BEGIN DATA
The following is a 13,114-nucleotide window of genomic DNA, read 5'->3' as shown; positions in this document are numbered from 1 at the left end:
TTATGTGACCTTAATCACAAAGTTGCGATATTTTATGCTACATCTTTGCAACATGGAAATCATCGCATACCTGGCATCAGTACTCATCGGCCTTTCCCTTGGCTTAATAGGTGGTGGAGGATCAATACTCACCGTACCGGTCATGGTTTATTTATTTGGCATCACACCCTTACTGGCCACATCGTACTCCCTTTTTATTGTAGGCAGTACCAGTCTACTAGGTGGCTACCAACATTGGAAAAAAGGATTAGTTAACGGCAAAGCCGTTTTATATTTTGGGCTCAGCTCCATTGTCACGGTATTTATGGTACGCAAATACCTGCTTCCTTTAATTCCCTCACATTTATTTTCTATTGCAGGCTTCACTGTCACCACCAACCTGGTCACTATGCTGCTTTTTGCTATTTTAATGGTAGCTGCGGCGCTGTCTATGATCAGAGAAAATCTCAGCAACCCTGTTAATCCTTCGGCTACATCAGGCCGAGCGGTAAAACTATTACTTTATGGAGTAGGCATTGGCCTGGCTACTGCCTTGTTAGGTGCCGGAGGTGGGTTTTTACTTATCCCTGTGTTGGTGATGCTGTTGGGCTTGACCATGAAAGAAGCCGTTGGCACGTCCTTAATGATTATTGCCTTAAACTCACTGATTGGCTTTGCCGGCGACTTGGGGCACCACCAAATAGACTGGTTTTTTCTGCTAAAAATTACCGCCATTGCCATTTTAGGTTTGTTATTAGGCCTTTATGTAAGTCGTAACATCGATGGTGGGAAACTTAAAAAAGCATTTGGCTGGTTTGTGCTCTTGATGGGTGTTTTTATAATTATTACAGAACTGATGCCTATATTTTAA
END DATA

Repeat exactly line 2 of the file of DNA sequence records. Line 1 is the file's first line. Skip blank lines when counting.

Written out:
TTATGTGACCTTAATCACAAAGTTGCGATATTTTATGCTACATCTTTGCAACATGGAAATCATCGCATACCTGGCATCAGTACTCATCGGCCTTTCCCTTGGCTTAATAGGTGGTGGAGGATCAATACTCACCGTACCGGTCATGGTTTATTTATTTGGCATCACACCCTTACTGGCCACATCGTACTCCCTTTTTATTGTAGGCAGTACCAGTCTACTAGGTGGCTACCAACATTGGAAAAAAGGATTAGTTAACGGCAAAGCCGTTTTATATTTTGGGCTCAGCTCCATTGTCACGGTATTTATGGTACGCAAATACCTGCTTCCTTTAATTCCCTCACATTTATTTTCTATTGCAGGCTTCACTGTCACCACCAACCTGGTCACTATGCTGCTTTTTGCTATTTTAATGGTAGCTGCGGCGCTGTCTATGATCAGAGAAAATCTCAGCAACCCTGTTAATCCTTCGGCTACATCAGGCCGAGCGGTAAAACTATTACTTTATGGAGTAGGCATTGGCCTGGCTACTGCCTTGTTAGGTGCCGGAGGTGGGTTTTTACTTATCCCTGTGTTGGTGATGCTGTTGGGCTTGACCATGAAAGAAGCCGTTGGCACGTCCTTAATGATTATTGCCTTAAACTCACTGATTGGCTTTGCCGGCGACTTGGGGCACCACCAAATAGACTGGTTTTTTCTGCTAAAAATTACCGCCATTGCCATTTTAGGTTTGTTATTAGGCCTTTATGTAAGTCGTAACATCGATGGTGGGAAACTTAAAAAAGCATTTGGCTGGTTTGTGCTCTTGATGGGTGTTTTTATAATTATTACAGAACTGATGCCTATATTTTAA